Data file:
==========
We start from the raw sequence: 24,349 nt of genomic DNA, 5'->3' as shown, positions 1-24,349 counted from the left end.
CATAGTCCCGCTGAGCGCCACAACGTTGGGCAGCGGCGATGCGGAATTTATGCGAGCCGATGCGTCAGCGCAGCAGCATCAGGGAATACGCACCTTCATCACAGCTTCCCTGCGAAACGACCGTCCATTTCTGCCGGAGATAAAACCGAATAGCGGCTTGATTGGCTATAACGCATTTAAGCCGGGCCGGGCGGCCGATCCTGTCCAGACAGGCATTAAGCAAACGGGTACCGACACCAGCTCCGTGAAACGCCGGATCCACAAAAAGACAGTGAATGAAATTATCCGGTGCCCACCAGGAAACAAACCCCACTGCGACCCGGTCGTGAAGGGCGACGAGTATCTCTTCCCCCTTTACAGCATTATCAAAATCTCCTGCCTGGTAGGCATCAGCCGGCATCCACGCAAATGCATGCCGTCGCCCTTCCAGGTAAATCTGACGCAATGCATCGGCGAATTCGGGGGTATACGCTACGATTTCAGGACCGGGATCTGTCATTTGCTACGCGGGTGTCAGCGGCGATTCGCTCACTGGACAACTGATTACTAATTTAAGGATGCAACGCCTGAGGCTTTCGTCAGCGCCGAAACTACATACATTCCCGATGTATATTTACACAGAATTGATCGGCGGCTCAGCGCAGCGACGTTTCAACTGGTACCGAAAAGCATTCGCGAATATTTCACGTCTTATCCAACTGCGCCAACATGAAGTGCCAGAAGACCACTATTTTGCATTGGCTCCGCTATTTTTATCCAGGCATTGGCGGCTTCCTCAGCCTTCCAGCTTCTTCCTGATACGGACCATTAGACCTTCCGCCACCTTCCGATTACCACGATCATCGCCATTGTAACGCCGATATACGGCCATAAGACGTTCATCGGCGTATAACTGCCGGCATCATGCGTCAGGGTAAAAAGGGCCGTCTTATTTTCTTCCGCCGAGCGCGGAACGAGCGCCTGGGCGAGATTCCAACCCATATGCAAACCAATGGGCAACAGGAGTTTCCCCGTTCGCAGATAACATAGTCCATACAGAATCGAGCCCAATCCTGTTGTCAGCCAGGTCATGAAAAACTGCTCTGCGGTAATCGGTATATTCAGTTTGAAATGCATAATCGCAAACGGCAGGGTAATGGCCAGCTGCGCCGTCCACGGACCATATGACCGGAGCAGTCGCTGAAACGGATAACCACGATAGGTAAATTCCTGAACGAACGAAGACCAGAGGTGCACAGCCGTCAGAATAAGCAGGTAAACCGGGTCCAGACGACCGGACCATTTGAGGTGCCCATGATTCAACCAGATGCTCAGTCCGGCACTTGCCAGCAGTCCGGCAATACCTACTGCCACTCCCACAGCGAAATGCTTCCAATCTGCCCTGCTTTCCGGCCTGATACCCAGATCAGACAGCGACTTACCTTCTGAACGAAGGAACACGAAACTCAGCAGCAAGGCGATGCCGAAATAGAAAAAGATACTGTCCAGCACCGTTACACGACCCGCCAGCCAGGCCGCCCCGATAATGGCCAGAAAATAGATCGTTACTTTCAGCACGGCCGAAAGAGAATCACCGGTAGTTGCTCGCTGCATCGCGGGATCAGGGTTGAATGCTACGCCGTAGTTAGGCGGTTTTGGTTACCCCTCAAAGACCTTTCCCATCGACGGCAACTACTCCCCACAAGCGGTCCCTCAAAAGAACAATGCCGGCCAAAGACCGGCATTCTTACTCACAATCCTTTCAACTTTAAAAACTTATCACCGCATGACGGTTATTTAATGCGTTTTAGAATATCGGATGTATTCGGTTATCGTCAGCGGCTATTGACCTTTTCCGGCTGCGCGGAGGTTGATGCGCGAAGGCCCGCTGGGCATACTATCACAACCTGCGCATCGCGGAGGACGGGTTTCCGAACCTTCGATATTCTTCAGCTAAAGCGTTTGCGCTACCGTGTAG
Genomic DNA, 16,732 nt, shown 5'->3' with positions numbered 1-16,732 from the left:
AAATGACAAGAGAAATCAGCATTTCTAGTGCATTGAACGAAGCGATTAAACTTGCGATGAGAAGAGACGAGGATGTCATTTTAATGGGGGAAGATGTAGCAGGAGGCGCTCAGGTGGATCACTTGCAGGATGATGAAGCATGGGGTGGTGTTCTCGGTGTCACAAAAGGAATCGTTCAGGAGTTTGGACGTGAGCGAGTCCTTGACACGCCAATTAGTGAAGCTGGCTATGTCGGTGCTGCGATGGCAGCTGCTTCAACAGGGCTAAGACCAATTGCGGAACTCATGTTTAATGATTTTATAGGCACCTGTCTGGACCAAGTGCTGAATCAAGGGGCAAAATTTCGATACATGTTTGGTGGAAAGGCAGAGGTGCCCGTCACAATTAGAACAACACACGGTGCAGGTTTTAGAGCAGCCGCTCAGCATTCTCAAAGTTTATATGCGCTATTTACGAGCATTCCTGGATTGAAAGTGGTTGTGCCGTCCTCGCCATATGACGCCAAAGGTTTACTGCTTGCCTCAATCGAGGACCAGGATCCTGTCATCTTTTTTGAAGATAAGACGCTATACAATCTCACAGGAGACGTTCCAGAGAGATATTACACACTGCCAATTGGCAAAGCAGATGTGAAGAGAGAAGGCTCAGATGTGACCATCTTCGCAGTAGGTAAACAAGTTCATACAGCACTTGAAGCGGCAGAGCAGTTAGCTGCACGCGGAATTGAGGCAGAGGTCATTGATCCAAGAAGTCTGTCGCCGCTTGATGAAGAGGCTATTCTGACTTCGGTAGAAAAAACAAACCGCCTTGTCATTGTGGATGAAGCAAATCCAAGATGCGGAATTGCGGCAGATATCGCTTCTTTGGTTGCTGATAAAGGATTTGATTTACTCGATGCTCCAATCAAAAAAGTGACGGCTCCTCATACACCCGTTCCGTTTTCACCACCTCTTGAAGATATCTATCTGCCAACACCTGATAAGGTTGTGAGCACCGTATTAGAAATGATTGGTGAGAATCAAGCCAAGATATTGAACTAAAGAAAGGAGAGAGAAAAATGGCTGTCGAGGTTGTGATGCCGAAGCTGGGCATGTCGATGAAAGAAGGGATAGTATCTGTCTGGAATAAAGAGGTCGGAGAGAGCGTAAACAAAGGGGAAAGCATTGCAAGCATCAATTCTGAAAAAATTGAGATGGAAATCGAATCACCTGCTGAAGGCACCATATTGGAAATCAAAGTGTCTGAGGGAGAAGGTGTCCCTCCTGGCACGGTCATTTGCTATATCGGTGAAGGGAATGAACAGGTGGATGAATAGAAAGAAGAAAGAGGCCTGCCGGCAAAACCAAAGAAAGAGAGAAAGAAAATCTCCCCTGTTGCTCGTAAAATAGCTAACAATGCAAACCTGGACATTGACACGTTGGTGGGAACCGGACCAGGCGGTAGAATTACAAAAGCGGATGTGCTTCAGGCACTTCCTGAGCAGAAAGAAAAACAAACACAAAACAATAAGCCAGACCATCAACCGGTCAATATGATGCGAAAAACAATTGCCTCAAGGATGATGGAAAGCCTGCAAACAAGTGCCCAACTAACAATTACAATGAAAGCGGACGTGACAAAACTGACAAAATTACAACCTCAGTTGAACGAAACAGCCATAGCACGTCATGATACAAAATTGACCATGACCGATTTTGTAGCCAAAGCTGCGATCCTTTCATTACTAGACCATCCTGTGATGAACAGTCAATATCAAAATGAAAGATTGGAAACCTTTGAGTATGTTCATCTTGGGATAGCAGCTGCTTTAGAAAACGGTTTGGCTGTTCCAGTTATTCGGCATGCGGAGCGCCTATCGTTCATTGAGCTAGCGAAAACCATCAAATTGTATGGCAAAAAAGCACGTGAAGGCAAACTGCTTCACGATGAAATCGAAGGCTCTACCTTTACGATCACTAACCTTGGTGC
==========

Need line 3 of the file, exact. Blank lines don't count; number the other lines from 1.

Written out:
Genomic DNA, 16,732 nt, shown 5'->3' with positions numbered 1-16,732 from the left: